Dublin, 16 August 2019
The Irish Council for Civil Liberties (ICCL) has welcomed the Data Protection Commissioner’s (DPC) long awaited report into the legality of the Public Services Card (PSC). We particularly note and welcome the DPC’s findings that there is no legal basis for demanding the PSC for many of the public services for which it is now mandatory.
Applause for DPC enforcement choices
ICCL welcomes the Data Protection Commissioner’s next steps and enforcement plans, which require an immediate halt to the processing of personal data carried out in connection with the PSC.
Elizabeth Farries, Information Rights programme manager at ICCL, says:
We support the immediacy of the DPC’s enforcement measures. They are appropriate given that the card lacks a legal basis, is unnecessary, and presents serious risks to the highly sensitive personal data it collects.
The DPC findings are a disaster of the government’s own making. For years, ICCL has urged government to cease the roll out of the PSC due to human rights concerns, and pending the conclusions of this very investigation. Nonetheless, they continue to demand biometric information – in the form of the PSC – in exchange for essential services. And they continue to store that information unsafely in a database.
The unresolved biometric question
Not addressed in the DPC press release is this particularly controversial biometric element. The PSC contains a jpeg facial image, from which the Department extracts an analytical model which it then stores on a database vulnerable to attack. Biometric data is a special category of personal data that requires particular safeguards to avoid harm to its owner. Farries notes:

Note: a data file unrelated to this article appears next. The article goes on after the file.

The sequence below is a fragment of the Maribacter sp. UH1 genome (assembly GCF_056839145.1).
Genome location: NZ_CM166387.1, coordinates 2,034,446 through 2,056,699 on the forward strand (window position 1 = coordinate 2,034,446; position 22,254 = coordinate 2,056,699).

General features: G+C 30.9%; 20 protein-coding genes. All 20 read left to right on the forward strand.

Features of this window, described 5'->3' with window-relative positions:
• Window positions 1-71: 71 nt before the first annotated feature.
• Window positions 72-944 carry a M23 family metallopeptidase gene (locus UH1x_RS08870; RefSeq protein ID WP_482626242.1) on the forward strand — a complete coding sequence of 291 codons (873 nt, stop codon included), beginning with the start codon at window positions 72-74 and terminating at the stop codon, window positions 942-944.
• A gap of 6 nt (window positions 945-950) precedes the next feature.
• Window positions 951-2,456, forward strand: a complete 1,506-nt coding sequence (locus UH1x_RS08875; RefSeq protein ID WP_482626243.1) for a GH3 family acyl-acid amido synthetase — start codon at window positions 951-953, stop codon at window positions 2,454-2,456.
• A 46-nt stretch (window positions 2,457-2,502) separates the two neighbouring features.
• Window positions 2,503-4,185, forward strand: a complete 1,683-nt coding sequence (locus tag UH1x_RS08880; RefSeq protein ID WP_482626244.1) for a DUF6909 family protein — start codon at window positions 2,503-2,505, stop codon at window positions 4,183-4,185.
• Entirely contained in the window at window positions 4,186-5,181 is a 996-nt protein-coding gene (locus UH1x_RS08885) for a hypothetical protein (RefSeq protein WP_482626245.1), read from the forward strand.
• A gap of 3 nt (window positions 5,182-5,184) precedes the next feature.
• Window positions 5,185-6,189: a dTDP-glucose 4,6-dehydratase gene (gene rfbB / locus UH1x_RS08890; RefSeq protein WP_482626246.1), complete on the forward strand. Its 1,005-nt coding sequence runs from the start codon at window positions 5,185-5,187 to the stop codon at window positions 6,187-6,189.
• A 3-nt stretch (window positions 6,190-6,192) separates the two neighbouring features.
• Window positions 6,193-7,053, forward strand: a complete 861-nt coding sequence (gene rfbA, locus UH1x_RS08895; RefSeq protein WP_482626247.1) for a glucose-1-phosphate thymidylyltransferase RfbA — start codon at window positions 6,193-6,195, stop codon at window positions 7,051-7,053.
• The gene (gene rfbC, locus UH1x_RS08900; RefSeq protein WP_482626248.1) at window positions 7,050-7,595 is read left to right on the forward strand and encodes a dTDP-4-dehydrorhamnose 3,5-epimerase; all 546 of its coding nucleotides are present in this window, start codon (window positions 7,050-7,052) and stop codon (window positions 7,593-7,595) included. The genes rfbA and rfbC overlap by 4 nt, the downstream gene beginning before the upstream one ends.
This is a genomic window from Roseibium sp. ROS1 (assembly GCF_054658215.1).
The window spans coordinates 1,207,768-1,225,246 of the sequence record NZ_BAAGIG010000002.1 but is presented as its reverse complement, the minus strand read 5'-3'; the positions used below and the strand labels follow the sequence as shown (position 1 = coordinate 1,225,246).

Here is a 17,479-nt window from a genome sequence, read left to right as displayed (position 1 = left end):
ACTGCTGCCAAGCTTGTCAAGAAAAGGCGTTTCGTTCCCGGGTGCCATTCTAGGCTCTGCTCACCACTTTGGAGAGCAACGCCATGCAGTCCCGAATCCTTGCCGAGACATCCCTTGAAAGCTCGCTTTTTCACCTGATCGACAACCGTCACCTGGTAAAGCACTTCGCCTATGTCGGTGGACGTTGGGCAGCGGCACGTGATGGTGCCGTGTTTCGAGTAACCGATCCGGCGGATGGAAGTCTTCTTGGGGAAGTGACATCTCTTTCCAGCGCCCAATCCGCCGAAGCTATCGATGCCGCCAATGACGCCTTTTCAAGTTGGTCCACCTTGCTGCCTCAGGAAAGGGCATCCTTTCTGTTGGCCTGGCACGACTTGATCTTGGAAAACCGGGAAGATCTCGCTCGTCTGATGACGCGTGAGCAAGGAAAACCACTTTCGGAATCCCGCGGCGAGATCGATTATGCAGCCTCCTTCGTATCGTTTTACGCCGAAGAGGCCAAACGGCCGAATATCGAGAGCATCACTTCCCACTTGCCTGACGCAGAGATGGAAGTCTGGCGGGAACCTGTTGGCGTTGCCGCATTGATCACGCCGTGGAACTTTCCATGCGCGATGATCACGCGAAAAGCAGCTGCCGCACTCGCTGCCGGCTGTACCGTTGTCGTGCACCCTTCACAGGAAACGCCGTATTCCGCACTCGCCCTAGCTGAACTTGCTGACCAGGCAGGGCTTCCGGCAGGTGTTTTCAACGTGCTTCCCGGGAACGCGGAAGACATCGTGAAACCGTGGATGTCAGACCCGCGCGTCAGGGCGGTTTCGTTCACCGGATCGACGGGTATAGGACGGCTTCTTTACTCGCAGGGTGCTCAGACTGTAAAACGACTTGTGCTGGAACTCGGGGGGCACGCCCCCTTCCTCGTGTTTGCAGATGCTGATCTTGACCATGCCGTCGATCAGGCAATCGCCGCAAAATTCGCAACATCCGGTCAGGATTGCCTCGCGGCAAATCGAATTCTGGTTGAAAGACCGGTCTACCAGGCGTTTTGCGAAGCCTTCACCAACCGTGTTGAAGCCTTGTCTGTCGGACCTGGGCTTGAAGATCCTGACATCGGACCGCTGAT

People should not have to trade their biometric data to access essential services to which they are already entitled. Such a requirement is incompatible with domestic and EU law and human rights standards. ICCL has been saying that this is an urgent problem that requires an immediate resolution. We urge the DPC to provide a clear statement on this point.
We welcome confirmation from the Department that they will publish the full report at the DPC’s direction within a period of seven days. Farries comments:
The Minister for Social Protection has previously stated in the Oireachtas that either the Department or the DPC would release the report following this investigation. This moment has arrived, and we look forward to full disclosure from the Department.
Vindication of work of rights groups
Ms Farries concluded, saying:
The DPC findings are a huge vindication of ICCL’s concerted efforts against the roll out of this card over the past two years. It is also a tribute to the small number of rights groups who focused on this issue and to the people who have been willing to forgo their benefits to challenge this illegal system.
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See more on our work on the PSC: https://www.iccl.ie/privacy/public-services-card/